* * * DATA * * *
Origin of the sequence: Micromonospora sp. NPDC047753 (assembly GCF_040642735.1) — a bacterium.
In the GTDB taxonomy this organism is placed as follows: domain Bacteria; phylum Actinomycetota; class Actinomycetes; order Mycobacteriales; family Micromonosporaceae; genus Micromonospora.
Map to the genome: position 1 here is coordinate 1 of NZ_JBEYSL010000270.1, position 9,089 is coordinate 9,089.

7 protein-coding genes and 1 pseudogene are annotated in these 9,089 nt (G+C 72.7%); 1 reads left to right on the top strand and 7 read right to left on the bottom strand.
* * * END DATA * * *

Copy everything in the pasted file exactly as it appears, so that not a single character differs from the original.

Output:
Origin of the sequence: Micromonospora sp. NPDC047753 (assembly GCF_040642735.1) — a bacterium.
In the GTDB taxonomy this organism is placed as follows: domain Bacteria; phylum Actinomycetota; class Actinomycetes; order Mycobacteriales; family Micromonosporaceae; genus Micromonospora.
Map to the genome: position 1 here is coordinate 1 of NZ_JBEYSL010000270.1, position 9,089 is coordinate 9,089.

7 protein-coding genes and 1 pseudogene are annotated in these 9,089 nt (G+C 72.7%); 1 reads left to right on the top strand and 7 read right to left on the bottom strand.